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Control Interventions

TB control aims to break the chain of transmission by (1) reducing the number of infectious sources in the society by rapid diagnosis and adequate treatment of TB cases, and (2) preventing the progression from infection to disease by diagnosis and treatment of LTBI (Figure 8 and Figure 9). There is a hierarchy here in that the identification and treatment of active disease should have absolute priority. Spending a lot of resources on LTBI treatment is a waste if active tuberculosis is not adequately cared for. This means that favorable conditions must exist for passive case finding, including reducing the barriers to care for all those suspected of carrying TB infection, including illegal and/or uninsured individuals. In addition, active case finding must focus on identified risk groups for tuberculosis, such as recent immigrants and prisoners. Cohort analysis of treatment outcome provides an essential element of TB control program monitoring. High default and failure rates should lead to problem analysis and appropriate action. In countries where active cases are properly taken care of, diagnosis and treatment of LTBI must be introduced to “speed up” the elimination of TB.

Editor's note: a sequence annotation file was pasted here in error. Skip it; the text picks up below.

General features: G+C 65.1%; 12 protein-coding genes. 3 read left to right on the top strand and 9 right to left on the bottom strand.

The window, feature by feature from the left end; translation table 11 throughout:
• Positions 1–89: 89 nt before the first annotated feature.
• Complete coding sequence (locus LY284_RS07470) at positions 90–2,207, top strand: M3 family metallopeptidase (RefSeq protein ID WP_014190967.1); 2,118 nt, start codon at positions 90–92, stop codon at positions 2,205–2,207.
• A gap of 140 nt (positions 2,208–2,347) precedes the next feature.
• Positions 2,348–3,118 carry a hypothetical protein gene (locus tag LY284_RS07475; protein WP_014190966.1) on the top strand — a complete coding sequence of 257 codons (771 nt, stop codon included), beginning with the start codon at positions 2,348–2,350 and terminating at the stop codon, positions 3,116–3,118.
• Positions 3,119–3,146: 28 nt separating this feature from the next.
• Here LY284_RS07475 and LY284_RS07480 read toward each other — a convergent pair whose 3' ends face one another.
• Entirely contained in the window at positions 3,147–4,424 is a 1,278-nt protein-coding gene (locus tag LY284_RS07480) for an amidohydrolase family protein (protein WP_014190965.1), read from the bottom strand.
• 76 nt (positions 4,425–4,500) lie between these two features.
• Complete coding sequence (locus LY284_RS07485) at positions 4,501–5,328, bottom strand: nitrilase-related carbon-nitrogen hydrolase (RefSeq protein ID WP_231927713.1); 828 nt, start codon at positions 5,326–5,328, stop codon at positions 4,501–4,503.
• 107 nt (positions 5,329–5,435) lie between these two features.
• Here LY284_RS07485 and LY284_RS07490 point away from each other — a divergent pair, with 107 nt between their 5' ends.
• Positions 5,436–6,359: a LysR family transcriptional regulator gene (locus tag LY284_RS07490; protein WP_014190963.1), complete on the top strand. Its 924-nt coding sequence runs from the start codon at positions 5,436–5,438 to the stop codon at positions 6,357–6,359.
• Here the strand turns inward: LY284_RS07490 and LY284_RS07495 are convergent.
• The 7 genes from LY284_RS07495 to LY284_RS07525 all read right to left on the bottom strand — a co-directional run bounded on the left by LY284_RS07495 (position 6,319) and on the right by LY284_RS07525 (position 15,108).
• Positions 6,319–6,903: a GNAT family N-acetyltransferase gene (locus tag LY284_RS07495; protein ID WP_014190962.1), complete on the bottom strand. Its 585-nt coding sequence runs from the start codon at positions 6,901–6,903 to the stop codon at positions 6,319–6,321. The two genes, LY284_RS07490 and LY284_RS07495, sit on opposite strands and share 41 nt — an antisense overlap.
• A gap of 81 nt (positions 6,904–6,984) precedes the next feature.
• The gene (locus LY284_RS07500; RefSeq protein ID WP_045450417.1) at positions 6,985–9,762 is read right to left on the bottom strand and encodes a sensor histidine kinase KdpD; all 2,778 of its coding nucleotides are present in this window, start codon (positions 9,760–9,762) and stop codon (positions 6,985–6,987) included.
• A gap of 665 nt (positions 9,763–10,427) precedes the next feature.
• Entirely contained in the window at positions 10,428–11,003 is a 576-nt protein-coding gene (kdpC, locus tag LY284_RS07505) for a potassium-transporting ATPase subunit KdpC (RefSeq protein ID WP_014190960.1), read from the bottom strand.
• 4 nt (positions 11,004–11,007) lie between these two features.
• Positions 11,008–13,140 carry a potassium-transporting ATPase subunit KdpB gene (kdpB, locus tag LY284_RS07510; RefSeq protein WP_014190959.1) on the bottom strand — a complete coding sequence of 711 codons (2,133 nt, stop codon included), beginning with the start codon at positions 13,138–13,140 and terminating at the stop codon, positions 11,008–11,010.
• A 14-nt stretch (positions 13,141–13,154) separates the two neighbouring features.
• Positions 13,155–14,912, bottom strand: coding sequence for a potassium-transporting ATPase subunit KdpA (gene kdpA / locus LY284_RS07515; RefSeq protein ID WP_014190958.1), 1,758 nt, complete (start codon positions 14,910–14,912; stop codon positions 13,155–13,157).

This brings us to the role of the tuberculin skin test, which is only of limited importance in source reduction but of utmost importance as a tool in the “prevention of breakdown” process (Figure 8). Treatment of LTBI reduces the pool of latently infected individuals and thus the pool of future TB sources.

In addition to the control interventions mentioned above, infection control measures are increasingly important. The overlap of the HIV and the TB epidemics in some groups and settings requires that sufficient measures be taken to prevent transmission from identified and unidentified TB sources.

The Role of the Tuberculin Skin Test (TST)

Targeted tuberculin testing for LTBI is a strategic component of TB control in low-prevalence countries that identifies persons at high risk for developing TB and who would benefit by treatment of LTBI. Persons with increased risk for developing TB include those who were recently infected and those who have clinical conditions that are associated with an increased risk for progression of LTBI to active disease (7).

Sometimes, for example, during contact investigations or in patients with symptoms—a positive skin test result (combined with x-ray and sputum examinations) identifies patients who have already developed active TB. In such cases the tuberculin skin test supports either active or passive case finding rather than LTBI diagnosis.

Knowledge of tuberculin test sensitivity and specificity, as well as understanding of the predictive value of the test in different populations, are required to properly target and interpret skin tests. False positive tests occur in persons who have been infected with non-tuberculous mycobacteria and those who have received BCG vaccination. For this reason targeted testing should only be conducted among groups at high risk and discouraged in those at low risk. Causes for false negative and false positive reactions are listed in Table 2.

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